They are world market leaders and create lots of jobs - but no-one's heard of them. The medium-sized companies known as 'hidden champions' are the motor powering Germany's export success.
The longest tunnel in the world leads through the Saint Gotthard massif. It was driven through the rock with drills built by Herrenknecht - the company is the global market leader in its industry. Its 4200 employees last year together generated sales of more than one billion euros.
Herrenknecht has long been at home all over the world. But its head office is still in the small Baden-Württemberg town of Schwanau, where engineer Martin Herrenknecht constructed his first tunnel boring machine in 1977.
"I believe that we pull together incredibly well, like a family," Herrenknecht said, describing the main difference between his company and major industrial groups. "We started 35 years ago, and many employees have now been at the company more than 30 years. They all pull together as a team. That is the core of a family business."
Herrenknecht's head office is still in a small town where Martin Herrenknecht constructed his first tunnel boring machine in 1977
This special internal cohesion is one of the main features that characterize the "hidden champions." Most are family businesses with strong leaders at the helm, which focus on one particular product and then market it consistently worldwide. To stay at the top of their field, they invest much more than large corporations in research and development.
Moreover, they are particularly characterized by their closeness to their customers. "We practically need to know almost in advance which products or solutions to problems the customer will ask for in future. And, if possible, before the customer even knows it," Jörg Sennheiser, of the world market leader for microphones and headphones, said of this phenomenon.
Discovering the hidden champions
The term "hidden champions" was coined by the economist Hermann Simon. The management consultant and professor of business administration is considered the discoverer of these secret world market leaders. He has dedicated several books to the topic since the 1990s. They have been translated into 25 languages. His most recent work was published in August this year under the title "Hidden Champions - Breaking onto the World Market."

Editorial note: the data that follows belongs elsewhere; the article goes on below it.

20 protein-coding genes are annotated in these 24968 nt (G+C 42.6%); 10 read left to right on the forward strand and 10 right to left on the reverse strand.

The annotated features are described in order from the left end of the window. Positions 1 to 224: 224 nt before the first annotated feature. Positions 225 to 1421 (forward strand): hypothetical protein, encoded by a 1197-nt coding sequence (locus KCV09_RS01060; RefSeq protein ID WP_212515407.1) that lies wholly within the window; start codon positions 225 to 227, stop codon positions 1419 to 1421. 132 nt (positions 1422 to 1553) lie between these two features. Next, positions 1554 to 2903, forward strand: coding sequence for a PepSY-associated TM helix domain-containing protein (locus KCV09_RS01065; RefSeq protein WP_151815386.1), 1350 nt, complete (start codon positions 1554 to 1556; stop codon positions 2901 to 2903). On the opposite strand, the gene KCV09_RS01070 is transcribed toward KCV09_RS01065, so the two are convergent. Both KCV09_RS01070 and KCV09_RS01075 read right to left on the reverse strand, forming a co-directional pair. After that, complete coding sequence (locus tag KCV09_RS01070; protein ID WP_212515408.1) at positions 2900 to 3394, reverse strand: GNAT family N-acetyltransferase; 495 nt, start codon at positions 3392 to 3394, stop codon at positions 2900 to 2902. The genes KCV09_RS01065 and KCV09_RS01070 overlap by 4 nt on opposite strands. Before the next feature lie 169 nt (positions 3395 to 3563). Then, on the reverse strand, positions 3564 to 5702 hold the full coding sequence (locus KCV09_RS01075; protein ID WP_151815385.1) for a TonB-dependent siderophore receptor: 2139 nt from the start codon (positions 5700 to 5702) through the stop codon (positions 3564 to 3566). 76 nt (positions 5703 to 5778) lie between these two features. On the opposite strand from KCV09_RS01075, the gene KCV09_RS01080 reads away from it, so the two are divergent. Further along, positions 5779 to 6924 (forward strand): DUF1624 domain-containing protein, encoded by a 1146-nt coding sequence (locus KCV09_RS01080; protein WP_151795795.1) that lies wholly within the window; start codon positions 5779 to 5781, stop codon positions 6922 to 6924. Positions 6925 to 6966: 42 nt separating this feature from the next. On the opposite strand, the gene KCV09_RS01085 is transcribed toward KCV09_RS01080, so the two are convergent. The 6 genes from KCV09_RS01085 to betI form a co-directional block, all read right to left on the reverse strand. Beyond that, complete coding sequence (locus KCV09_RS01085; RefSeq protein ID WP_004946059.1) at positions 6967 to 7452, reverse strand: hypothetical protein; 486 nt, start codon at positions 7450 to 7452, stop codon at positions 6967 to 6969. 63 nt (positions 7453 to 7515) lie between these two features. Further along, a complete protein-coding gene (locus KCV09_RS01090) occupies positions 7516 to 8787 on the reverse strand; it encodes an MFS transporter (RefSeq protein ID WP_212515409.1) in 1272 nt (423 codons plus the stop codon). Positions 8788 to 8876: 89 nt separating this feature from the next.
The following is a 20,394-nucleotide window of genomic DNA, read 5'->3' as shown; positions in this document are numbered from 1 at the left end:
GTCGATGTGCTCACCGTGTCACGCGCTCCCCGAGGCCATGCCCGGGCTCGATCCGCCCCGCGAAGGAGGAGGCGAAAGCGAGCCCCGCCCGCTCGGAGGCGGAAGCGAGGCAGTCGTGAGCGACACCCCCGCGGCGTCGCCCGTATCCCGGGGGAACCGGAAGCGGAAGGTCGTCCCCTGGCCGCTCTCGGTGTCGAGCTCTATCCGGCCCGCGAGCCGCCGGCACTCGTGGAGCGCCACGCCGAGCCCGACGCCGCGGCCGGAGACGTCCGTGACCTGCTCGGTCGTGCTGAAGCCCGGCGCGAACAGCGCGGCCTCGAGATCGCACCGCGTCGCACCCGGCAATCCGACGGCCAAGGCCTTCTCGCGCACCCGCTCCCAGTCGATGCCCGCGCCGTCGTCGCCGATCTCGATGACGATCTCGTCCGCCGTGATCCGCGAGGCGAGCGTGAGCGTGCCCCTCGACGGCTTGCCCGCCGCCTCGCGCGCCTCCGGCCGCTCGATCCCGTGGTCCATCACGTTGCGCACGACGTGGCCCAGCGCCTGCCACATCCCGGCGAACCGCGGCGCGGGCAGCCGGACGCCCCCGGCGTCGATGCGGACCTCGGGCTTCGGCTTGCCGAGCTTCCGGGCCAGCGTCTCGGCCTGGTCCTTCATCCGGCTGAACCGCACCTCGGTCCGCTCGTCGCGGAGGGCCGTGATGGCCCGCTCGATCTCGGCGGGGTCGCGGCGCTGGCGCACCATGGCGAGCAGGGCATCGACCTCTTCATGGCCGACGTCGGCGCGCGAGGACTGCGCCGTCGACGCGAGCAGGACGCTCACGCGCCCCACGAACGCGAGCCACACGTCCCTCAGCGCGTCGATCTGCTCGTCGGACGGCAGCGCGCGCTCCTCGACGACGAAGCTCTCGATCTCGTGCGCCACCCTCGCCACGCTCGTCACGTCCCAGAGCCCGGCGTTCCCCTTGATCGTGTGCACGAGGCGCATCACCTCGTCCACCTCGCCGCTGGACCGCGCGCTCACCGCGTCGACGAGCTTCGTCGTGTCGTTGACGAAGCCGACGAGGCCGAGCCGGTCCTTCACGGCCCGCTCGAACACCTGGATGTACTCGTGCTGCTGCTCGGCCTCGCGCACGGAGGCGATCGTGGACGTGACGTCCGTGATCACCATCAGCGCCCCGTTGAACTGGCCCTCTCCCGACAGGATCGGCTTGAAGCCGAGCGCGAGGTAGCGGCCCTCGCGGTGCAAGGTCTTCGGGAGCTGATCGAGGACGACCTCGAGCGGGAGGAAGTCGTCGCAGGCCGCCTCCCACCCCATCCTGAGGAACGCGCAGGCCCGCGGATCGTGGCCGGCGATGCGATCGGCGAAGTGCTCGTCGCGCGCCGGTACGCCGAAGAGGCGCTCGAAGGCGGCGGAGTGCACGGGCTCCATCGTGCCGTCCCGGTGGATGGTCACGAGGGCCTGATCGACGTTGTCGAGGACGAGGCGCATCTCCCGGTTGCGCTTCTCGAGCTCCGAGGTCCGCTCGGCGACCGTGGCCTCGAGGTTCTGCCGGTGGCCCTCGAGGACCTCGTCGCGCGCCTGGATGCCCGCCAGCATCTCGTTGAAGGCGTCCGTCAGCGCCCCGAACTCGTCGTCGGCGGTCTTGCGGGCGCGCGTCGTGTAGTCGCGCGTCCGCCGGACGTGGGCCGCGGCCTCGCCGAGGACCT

The German business paper Handelsblatt has described Simon's analysis of medium-success strategies as belonging to the top five international management books ever. "I wondered in the 1980s why Germany was so strong in exports," Simon said in an interview with DW, "and then I came across these world market leaders, mid-sized companies no one knew about. That's why I called them 'hidden champions.'"
Small and medium-sized companies power exports
In Germany, the Mittelstand - small and medium-sized companies - accounts for around 70 percent of all exports. The hidden champions make up the lion's share. By Simon's definition, a hidden champion is of the top three in the world or is number one in its continent. Its turnover is less than five billion euros. In public, it is not known at all or only slightly.
In contrast to the low degree of familiarity, the hidden champions are highly significant for the overall economy: In recent years, more than 150 firms from their ranks became billion dollar companies in terms of sales. They vastly strengthened their market share thanks to massive waves of innovation and created more than a million new jobs in the last ten years.
Germanyleads the pack
Simon believes the biggest difference between Germany and the rest of the world lies in the sheer number and economic weight of the hidden champions.
Statistics produced by his research team make that point impressively. There are a total of around 2700 of these hidden champions worldwide. Some 1300 of them - about half - are located in Germany. By comparison, the US - with almost four times as many inhabitants as Germany - has only about 360 hidden champions.
And these numbers are impressive: The entire Mittelstand - to which the hidden champions belong - represents 80 percent of jobs in Germany. Only 20 percent of all workers are employed in large corporations.
A false picture
But the public hardly notices these facts, because big companies are almost always in the spotlight in economic reporting in Germany. Medium-sized enterprises - and thus the hidden champions - are often ignored.
And this is where Hermann Simon, with his books and events about the hidden champions, comes in. "The main goal is to spark the same ambition in as many other companies, so they can grow internationally and thus create jobs." Simon believes he has brought several hundred companies to this path over the last 25 years. "And many of them have actually become the world leader."